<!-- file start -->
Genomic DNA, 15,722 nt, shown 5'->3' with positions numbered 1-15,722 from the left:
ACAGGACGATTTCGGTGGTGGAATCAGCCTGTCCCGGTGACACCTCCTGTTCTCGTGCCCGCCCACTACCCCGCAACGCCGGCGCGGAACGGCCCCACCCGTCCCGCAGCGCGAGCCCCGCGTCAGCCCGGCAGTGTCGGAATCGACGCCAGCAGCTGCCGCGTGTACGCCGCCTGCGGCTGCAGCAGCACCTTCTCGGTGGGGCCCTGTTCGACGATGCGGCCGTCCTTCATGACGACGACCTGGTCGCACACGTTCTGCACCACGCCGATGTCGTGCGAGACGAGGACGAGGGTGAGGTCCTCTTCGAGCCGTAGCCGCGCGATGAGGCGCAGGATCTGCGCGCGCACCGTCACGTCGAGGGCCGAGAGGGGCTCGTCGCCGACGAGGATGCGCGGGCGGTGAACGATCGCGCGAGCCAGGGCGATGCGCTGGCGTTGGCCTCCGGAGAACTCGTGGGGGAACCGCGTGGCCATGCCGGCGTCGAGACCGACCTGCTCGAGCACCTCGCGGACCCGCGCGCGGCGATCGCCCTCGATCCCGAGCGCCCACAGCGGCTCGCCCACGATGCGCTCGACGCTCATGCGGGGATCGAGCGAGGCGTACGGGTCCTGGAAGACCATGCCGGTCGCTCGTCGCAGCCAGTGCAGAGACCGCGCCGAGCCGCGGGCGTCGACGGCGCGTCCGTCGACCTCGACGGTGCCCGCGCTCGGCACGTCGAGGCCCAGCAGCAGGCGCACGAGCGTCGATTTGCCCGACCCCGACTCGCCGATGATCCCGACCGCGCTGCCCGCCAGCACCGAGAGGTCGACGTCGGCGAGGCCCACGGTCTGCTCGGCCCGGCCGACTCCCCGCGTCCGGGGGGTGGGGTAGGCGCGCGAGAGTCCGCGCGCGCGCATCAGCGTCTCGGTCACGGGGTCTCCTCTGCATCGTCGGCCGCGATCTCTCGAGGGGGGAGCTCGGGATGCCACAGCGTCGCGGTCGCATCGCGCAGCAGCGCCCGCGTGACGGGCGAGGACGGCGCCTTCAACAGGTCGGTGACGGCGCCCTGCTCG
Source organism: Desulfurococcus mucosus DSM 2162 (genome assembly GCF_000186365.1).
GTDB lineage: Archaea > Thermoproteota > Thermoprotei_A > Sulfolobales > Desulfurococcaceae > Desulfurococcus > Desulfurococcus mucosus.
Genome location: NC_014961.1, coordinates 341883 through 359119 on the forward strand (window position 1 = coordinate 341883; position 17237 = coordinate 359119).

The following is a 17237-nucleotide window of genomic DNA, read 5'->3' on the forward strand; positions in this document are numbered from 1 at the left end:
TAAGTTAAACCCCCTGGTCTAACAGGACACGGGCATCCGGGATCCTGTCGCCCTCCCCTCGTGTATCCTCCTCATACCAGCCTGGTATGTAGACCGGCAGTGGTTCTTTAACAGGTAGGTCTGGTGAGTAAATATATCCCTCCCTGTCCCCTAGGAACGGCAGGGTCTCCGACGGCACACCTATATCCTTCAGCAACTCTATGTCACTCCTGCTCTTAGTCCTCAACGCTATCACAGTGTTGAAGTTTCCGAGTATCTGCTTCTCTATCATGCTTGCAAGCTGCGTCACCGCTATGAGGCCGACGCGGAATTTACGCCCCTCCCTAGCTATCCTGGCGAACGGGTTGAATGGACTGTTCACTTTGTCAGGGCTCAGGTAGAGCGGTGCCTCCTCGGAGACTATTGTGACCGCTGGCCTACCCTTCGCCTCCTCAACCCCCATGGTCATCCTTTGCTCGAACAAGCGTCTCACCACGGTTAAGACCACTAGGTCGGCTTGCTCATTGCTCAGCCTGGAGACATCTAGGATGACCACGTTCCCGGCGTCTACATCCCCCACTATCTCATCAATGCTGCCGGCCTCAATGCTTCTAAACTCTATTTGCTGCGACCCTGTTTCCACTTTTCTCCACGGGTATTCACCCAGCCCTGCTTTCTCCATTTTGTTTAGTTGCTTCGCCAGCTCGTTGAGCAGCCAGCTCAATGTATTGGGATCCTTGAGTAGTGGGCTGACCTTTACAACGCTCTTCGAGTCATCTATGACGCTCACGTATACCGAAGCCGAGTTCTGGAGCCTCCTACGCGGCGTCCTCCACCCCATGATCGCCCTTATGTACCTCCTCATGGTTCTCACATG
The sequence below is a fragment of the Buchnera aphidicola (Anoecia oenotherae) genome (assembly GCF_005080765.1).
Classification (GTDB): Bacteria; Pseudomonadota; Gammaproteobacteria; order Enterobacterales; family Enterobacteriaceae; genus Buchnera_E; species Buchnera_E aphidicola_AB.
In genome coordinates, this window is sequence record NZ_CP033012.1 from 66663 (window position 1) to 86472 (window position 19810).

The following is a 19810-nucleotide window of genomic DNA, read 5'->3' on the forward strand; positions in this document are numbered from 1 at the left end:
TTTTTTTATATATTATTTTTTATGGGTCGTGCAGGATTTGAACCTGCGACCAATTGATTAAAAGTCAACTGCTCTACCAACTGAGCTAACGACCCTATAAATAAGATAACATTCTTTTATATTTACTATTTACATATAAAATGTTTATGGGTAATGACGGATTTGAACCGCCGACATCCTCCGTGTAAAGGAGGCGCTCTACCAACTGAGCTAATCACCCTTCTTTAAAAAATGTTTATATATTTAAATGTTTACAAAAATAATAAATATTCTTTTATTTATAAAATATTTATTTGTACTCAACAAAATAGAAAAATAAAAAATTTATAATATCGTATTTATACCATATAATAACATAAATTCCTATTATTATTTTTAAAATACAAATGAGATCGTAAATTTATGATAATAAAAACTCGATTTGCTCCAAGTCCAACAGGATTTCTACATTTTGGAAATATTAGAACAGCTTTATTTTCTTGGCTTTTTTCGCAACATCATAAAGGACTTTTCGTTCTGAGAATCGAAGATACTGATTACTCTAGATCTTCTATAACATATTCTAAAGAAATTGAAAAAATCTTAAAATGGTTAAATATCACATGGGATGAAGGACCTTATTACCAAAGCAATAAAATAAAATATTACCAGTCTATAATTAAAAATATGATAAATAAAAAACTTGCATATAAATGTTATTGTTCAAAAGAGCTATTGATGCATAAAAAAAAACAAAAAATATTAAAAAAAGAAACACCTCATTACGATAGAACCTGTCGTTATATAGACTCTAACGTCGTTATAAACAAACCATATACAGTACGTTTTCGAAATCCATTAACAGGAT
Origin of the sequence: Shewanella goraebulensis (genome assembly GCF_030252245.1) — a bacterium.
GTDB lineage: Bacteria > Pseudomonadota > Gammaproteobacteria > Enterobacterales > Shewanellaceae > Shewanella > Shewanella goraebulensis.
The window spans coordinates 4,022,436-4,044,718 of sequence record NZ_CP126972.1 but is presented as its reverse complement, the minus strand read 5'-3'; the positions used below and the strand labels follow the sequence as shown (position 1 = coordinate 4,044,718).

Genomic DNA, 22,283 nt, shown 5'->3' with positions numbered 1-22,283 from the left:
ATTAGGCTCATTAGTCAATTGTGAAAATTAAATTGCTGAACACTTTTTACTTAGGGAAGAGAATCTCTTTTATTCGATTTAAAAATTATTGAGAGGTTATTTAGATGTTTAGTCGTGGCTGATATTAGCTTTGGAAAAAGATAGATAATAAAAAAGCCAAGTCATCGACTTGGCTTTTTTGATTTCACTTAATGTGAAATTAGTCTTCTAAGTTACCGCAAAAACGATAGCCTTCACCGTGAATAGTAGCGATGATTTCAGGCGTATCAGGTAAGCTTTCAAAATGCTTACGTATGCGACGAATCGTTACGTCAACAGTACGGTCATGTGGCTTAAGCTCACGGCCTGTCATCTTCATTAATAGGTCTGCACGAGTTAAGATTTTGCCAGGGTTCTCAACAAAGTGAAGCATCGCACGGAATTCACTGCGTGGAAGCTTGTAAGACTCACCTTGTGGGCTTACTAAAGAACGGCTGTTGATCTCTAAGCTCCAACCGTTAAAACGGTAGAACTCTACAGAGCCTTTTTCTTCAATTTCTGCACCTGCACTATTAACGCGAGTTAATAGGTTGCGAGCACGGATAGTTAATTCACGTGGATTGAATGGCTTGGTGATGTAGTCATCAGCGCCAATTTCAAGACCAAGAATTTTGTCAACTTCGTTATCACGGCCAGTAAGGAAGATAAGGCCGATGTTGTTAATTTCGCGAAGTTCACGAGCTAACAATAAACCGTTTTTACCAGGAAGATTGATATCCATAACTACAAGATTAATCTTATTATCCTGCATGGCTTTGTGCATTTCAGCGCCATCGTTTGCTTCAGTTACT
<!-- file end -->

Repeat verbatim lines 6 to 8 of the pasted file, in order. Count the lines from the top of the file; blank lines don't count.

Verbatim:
The following is a 17237-nucleotide window of genomic DNA, read 5'->3' on the forward strand; positions in this document are numbered from 1 at the left end:
TAAGTTAAACCCCCTGGTCTAACAGGACACGGGCATCCGGGATCCTGTCGCCCTCCCCTCGTGTATCCTCCTCATACCAGCCTGGTATGTAGACCGGCAGTGGTTCTTTAACAGGTAGGTCTGGTGAGTAAATATATCCCTCCCTGTCCCCTAGGAACGGCAGGGTCTCCGACGGCACACCTATATCCTTCAGCAACTCTATGTCACTCCTGCTCTTAGTCCTCAACGCTATCACAGTGTTGAAGTTTCCGAGTATCTGCTTCTCTATCATGCTTGCAAGCTGCGTCACCGCTATGAGGCCGACGCGGAATTTACGCCCCTCCCTAGCTATCCTGGCGAACGGGTTGAATGGACTGTTCACTTTGTCAGGGCTCAGGTAGAGCGGTGCCTCCTCGGAGACTATTGTGACCGCTGGCCTACCCTTCGCCTCCTCAACCCCCATGGTCATCCTTTGCTCGAACAAGCGTCTCACCACGGTTAAGACCACTAGGTCGGCTTGCTCATTGCTCAGCCTGGAGACATCTAGGATGACCACGTTCCCGGCGTCTACATCCCCCACTATCTCATCAATGCTGCCGGCCTCAATGCTTCTAAACTCTATTTGCTGCGACCCTGTTTCCACTTTTCTCCACGGGTATTCACCCAGCCCTGCTTTCTCCATTTTGTTTAGTTGCTTCGCCAGCTCGTTGAGCAGCCAGCTCAATGTATTGGGATCCTTGAGTAGTGGGCTGACCTTTACAACGCTCTTCGAGTCATCTATGACGCTCACGTATACCGAAGCCGAGTTCTGGAGCCTCCTACGCGGCGTCCTCCACCCCATGATCGCCCTTATGTACCTCCTCATGGTTCTCACATG
The sequence below is a fragment of the Buchnera aphidicola (Anoecia oenotherae) genome (assembly GCF_005080765.1).